The Evolution of the Load Center: From Basic Fuse to Smart Solution!

Channeling electricity to power homes has been instrumental in the advancement to modern living.  Today, the electrical hub directing the flow of electrical power within the home is the Load Center, which is comprised of numerous individual circuit breakers to manage power distribution on electrical circuits throughout the home. Ironically, load centers as we currently know them are a relatively new innovation. Although Thomas Edison developed a draft version of a circuit breaker in the late 1800s, fuses were the primary means of overcurrent protection throughout the first half of the 20th century. In the beginning, a “fuse box” contained a couple of fuses and a knife switch to manage power. This all changed in the early 1950s as appliances were added to the home and additional amps were needed to support their energy requirements.

To put this in perspective, prior to the 1950s, a common application was the 120VAC, 30A Fuse holder (2 fuses/circuits and knife clade switch). During the 1950s-1960s the fuse holder was still being used but in a larger capacity at 240VAC, 60A fuse holder (4 fuses/circuits in a panel).

While some manufacturers came out with residential circuit breakers in the late 1940s and early 1950s, it was not until 1955 when a manufacturer launched a quick-open “QO” breaker that they became the de facto standard in new construction.

From 1955-1960 the load center as we typically envision it became standard.

The ground-fault circuit interrupter (GFCI) was introduced in the 1970s, but the convenient receptacle version was preferred to a panel solution. Things remained status quo for years until 2002 when arc-fault circuit interrupter (AFCI) protection requirements were added to the National Electrical Code® (NEC®) in the U.S.

Ten years later in 2012, two major load center manufacturers introduced the plug-on neutral circuit breaker, which eliminated the neutral pigtail. This was a big step forward since pigtails were typically labor and time intensive during installation and clogged up gutters in the load center.

The development and introduction of an integrated AFCI/GFCI product was officially brought to market just in time to align with the 2014 NEC, which requires AFCI protection in the kitchen and laundry area.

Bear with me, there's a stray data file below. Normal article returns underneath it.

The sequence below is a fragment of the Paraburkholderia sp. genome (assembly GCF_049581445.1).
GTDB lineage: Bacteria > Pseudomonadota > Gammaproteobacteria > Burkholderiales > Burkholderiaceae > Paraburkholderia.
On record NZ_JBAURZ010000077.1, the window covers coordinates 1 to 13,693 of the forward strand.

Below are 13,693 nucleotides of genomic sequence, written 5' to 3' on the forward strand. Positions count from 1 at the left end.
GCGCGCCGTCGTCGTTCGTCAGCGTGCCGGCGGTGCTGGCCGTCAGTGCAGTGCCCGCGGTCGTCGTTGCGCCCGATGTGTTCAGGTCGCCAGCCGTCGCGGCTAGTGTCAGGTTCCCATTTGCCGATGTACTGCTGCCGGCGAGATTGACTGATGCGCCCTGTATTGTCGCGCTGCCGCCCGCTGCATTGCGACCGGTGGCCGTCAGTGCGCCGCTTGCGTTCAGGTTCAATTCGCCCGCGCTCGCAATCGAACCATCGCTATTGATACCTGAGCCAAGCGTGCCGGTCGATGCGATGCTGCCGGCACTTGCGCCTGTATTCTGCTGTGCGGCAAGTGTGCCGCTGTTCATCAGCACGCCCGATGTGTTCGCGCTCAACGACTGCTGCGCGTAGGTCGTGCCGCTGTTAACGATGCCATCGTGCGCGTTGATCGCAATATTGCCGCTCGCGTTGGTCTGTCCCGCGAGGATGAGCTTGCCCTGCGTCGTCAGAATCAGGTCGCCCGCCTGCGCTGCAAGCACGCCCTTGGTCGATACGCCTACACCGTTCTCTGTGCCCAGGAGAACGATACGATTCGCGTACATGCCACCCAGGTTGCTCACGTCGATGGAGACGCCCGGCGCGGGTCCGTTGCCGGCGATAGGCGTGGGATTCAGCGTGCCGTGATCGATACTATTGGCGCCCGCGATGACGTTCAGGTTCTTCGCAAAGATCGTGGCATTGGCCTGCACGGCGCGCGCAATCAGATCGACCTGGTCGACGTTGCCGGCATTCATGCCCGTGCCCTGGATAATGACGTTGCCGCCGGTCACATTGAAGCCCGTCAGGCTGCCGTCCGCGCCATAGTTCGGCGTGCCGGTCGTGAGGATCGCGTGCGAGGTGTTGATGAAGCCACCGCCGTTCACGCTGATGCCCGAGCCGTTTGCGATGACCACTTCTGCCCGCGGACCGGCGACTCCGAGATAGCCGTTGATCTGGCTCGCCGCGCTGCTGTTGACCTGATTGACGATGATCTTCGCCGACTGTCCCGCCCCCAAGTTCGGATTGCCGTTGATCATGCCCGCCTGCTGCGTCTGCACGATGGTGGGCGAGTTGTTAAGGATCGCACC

Clearly the most significant step forward in load center evolution occurred in 2018 with the launch of the Leviton Load Center.  With its all plug-on design, this revolutionary panel gives contractors the ability to install units faster. From a homeowner perspective, the Leviton Load Center circuit breakers with their built-in LED indictor lights makes it easier to identify issues when a circuit breaker trips. Leviton circuit breakers also feature a rocker handle that is easier to actuate, and the overall panel in classic white boasts a sleek, modern appearance with an optional observation window for at-a-glance status checks.  This updated look works well with many interiors, so the load center is no longer designated to be tucked away in the basement or utility room. Additionally, it makes an attractive addition to apartment units where the load center is typically placed in the kitchen or living area.

Soon after the initial launch of the Leviton Load Center, Leviton introduced the option of Smart functionality upgrades via the installation of Smart Circuit Breakers and a data hub. Homeowners who choose Smart Circuit Breakers can connect to the My Leviton app and enjoy easy access to their load center’s data via a smartphone, tablet or desktop. Smart functionality allows users to view real time energy consumption, calculate approximate monthly energy costs, know when and why a circuit breaker trips, remotely turn OFF a circuit breaker and much more!

From its humble beginnings to smart integration, the load center has clearly evolved to meet the power and safety needs, as well as the desires, of today’s homeowners.  Leviton, like you, looks forward to seeing what innovations the future will hold!